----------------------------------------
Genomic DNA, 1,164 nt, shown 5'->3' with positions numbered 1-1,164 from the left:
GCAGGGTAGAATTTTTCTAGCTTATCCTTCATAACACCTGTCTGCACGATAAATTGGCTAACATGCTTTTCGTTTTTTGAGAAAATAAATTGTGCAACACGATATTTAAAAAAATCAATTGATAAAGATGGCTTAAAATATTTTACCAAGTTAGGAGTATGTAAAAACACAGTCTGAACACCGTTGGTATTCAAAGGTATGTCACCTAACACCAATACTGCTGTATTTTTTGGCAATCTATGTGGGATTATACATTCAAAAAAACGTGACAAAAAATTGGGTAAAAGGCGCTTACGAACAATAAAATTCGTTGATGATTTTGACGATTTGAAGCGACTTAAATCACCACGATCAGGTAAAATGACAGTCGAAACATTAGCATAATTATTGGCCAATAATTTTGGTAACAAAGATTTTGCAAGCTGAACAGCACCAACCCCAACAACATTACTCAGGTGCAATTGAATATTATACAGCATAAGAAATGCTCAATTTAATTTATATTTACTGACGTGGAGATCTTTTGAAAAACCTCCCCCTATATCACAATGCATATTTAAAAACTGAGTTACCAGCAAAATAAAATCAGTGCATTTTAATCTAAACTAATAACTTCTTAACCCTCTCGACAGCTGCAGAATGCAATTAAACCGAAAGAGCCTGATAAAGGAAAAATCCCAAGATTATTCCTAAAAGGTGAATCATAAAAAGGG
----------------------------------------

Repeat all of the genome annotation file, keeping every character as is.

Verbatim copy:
Genomic DNA, 1,164 nt, shown 5'->3' with positions numbered 1-1,164 from the left:
GCAGGGTAGAATTTTTCTAGCTTATCCTTCATAACACCTGTCTGCACGATAAATTGGCTAACATGCTTTTCGTTTTTTGAGAAAATAAATTGTGCAACACGATATTTAAAAAAATCAATTGATAAAGATGGCTTAAAATATTTTACCAAGTTAGGAGTATGTAAAAACACAGTCTGAACACCGTTGGTATTCAAAGGTATGTCACCTAACACCAATACTGCTGTATTTTTTGGCAATCTATGTGGGATTATACATTCAAAAAAACGTGACAAAAAATTGGGTAAAAGGCGCTTACGAACAATAAAATTCGTTGATGATTTTGACGATTTGAAGCGACTTAAATCACCACGATCAGGTAAAATGACAGTCGAAACATTAGCATAATTATTGGCCAATAATTTTGGTAACAAAGATTTTGCAAGCTGAACAGCACCAACCCCAACAACATTACTCAGGTGCAATTGAATATTATACAGCATAAGAAATGCTCAATTTAATTTATATTTACTGACGTGGAGATCTTTTGAAAAACCTCCCCCTATATCACAATGCATATTTAAAAACTGAGTTACCAGCAAAATAAAATCAGTGCATTTTAATCTAAACTAATAACTTCTTAACCCTCTCGACAGCTGCAGAATGCAATTAAACCGAAAGAGCCTGATAAAGGAAAAATCCCAAGATTATTCCTAAAAGGTGAATCATAAAAAGGG